Baby Senan meets Garda 'knights in shining armour' who helped to deliver him

Born in ambulance outside Carrick-on-Suir Garda Station

Baby Senan meets Garda 'knights in shining armour' who helped to deliver him

The parents of a 12 week-old boy born in an ambulance outside Carrick-on-Suir Garda Station late at night, returned to the scene of his dramatic birth last week to thank the gardai who helped them in their hour of need.

Jennifer Power from Ballyneale gave birth to her beautiful son Senan outside Carrick Garda Station in the early hours of Sunday, April 3.

She described the four gardai who came to her and her husband Jason's aid while they were waiting for the ambulance as their "knights in shining armour".

Jennifer and Jason brought little Senan back to Carrick-on-Suir Garda Station last Tuesday, June 21 to say thanks to Gdas. Sean Cuddy, Judy Davern, Ger Morrissey and Reserve Garda Brian Guidera for all the support and help they gave the couple that night.

Gda. Judy Davern was on duty at the Station when they called and met the thriving three month old boy. She played a key role in helping to calm and re-assure a frightened Jennifer while they waited for the paramedics.

"I just want to publicly acknowledge what the Gardai did for us. We are really grateful to them," said Jennifer. "I will forever be telling Senan about how he was born. We will always have that connection wih them. I feel the Gardai don't get enough public acknowledgement for the good they do."

Jennifer said she was also deeply grateful to the Ambulance Service paramedics who delivered Senan and brought both of them safely to Waterford University Hospital. She unfortunately doesn't know their names to thank them personally.

Senan was a sturdy 8lbs 5.5ozs in weight when he was born just minutes after the gardai and parademics managed to stretcher Jennifer from the backseat of her car into the ambulance.

His safe arrival into the world was all the more precious to Jennifer and Jason because in March last year they suffered the tragedy of a stillbirth. Their daughter Réaltín (meaning little star) was stillborn at six months. The couple have two other children Clodagh, aged 6, and Fionn, aged 4.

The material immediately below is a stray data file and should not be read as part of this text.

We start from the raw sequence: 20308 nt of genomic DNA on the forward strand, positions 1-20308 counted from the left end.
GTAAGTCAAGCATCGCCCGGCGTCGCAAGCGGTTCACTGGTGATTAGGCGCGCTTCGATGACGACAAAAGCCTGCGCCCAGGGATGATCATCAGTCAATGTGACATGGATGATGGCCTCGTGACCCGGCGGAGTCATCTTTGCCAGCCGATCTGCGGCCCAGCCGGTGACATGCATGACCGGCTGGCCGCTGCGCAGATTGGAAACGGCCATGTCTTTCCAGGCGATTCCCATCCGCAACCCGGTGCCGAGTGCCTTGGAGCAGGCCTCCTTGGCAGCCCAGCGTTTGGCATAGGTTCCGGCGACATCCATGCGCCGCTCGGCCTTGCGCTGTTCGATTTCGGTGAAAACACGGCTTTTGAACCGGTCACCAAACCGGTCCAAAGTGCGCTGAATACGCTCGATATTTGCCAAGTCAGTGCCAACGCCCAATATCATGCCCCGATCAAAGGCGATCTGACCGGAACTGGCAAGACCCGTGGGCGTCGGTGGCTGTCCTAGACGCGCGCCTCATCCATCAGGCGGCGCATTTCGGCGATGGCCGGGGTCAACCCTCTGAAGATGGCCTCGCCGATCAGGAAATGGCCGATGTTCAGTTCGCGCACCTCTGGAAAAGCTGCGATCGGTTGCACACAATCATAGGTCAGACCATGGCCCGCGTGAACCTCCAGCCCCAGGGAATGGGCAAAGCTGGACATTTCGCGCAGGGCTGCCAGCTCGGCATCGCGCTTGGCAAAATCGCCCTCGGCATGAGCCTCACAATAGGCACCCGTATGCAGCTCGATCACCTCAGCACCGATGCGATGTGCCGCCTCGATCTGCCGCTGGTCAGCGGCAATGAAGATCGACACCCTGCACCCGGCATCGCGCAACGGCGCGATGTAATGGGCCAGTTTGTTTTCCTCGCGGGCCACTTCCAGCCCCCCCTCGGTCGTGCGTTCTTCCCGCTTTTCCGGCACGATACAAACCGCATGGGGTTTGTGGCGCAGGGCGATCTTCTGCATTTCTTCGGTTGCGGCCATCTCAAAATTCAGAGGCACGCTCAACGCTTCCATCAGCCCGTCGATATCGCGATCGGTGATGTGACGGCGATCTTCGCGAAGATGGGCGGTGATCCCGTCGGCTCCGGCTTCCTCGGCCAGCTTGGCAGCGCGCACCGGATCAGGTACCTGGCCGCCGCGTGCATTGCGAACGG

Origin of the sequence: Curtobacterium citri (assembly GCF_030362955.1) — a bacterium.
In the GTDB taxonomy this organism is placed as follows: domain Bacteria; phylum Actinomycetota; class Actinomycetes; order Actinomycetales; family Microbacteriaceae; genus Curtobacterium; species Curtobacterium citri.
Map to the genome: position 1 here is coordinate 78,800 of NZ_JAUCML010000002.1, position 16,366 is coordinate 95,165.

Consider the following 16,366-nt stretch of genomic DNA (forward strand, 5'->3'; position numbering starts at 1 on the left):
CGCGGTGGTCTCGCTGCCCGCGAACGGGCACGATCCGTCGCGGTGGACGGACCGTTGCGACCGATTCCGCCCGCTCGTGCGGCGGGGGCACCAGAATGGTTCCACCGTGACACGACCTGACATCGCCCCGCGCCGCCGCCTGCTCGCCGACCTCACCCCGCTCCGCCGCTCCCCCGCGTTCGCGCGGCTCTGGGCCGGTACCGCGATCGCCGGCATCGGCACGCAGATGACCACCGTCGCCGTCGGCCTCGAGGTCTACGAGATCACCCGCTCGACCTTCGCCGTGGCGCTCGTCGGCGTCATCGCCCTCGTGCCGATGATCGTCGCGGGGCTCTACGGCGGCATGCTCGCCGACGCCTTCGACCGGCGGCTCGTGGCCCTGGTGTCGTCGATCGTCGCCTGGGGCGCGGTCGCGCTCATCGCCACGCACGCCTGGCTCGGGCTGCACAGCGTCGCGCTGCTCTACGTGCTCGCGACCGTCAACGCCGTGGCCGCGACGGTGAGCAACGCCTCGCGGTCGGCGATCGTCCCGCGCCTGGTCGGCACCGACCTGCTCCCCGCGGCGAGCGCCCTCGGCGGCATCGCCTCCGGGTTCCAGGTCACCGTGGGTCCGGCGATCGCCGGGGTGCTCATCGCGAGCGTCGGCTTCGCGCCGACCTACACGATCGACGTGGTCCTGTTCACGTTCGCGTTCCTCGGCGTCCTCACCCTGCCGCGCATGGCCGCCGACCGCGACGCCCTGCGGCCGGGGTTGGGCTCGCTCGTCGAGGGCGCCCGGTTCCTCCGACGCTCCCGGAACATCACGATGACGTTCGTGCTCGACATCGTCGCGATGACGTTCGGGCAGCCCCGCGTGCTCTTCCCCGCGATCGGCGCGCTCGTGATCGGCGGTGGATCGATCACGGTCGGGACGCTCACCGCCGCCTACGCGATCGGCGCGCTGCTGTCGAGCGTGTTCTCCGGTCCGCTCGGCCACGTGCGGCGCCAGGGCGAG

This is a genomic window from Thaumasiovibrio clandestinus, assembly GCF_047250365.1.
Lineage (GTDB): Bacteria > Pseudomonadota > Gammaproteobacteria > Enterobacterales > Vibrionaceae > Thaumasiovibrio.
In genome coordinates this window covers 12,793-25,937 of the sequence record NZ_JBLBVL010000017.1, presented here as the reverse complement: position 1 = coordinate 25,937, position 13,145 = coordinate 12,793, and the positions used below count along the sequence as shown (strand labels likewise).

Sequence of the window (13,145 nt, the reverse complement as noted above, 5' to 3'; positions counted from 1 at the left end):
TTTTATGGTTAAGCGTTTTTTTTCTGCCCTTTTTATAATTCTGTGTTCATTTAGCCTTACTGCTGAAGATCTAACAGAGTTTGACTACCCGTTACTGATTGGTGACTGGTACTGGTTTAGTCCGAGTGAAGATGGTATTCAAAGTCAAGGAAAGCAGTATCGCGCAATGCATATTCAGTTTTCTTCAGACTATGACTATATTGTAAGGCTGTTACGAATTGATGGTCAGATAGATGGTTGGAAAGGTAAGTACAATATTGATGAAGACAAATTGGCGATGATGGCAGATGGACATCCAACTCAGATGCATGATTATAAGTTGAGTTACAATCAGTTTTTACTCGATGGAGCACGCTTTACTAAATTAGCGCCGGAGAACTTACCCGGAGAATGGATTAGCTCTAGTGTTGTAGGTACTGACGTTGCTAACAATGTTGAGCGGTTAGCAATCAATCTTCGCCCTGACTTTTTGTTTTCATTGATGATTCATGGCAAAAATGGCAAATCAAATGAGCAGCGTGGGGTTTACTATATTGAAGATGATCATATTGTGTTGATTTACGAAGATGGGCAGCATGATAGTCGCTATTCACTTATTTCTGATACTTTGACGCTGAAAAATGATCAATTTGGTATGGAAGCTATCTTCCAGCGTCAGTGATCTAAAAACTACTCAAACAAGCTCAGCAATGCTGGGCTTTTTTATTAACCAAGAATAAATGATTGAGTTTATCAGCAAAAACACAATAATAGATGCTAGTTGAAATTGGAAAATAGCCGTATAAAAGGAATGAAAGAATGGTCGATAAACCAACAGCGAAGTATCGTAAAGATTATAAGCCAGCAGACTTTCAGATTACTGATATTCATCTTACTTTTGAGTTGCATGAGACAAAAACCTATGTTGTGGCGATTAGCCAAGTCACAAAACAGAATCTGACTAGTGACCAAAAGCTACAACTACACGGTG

T he heartbreaking loss of Réaltín meant Jennifer was particularly anxious during her fourth pregnancy. When she went into labour in the car on the way to hospital that night, she recalled she was "petrified".

She told The Nationalist she woke up at 2.05am when her waters broke while she was in bed. After calling her sister to come mind Clodagh and Fionn, Jason got her into their car and began the journey to WUH.

Jason was on the phone to a midwife at the hospital and she told them to call an ambulance to meet the couple as it appeared they wouldn't be able to get to the hospital on time. When they contacted the ambulance, they were advised to pull in somewhere and wait for them.

"We were in Carrick-on-Suir and the GardaSstation came into my head because it's the one place everyone knows and it's right in the middle of the town,” Jennifer recalled. “I said to Jason to pull in there and he did and we were told on the phone the ambulance was on the way; don't panic.

"I was sitting in the front seat of the car and the baby's head was coming out. Jason was in an awful panic. He ran to the Garda Station and banged on the door. We didn't know if anyone would be there and were just lucky there was one garda and he answered the door."

It was Gda. Sean Cuddy, who immediately contacted his colleagues on patrol in the squad car. Gdas. Davern and Morrissey and Reserve Gda. Guidera rushed back to the Garda Station. They moved Jennifer into the back seat of the car and Gda. Davern sat in with Jennifer, who was in great pain from continuous contractions at this stage.

"Gda. Davern calmed me down and told me 'you are okay, I know what you are going through. You are fine you will get through this'. She just helped me to focus."

Jennifer said the ambulance arrived quickly after about 10 to 15 minutes. Luckily an ambulance crew had been relatively close by returning from Waterford to Tipperary when the call came in.

She recalled the huge relief she felt on seeing the paramedics arrive. She was unable to stand up so the gardai and paramedics stretchered her into the ambulance and baby Senan arrived a few minutes later. He was born 53 minutes after Jennifer's waters broke. She recalls Gda. Cuddy came into the ambulance to see the baby and joked he would be a garda when he grew up.

The ambulance crew brought Jennifer and baby Senan to Waterford University Hospital and she was soon sitting up in bed enjoying a well earned cup of tea and toast. "I was the talk of the ward," she laughed.

"I will never forget the circumstances of Senan's birth and I will never forget how good the Gardai were to me. They were my knights in shining armour. I am so grateful to them. It could have been another story. If they hadn't helped us, it might have ended in a bad way."

Jennifer believes they were very lucky Gda. Cuddy was present in the Garda Station when Jason knocked on the door and that the ambulance was not far from Carrick-on-Suir when they made the 999 call.

"If there had been no one there to help us, God knows what would have happened. We were just blessed the way everything worked out. I like to think my little girl (Réaltín) was looking down on us and maybe had something to do with it all."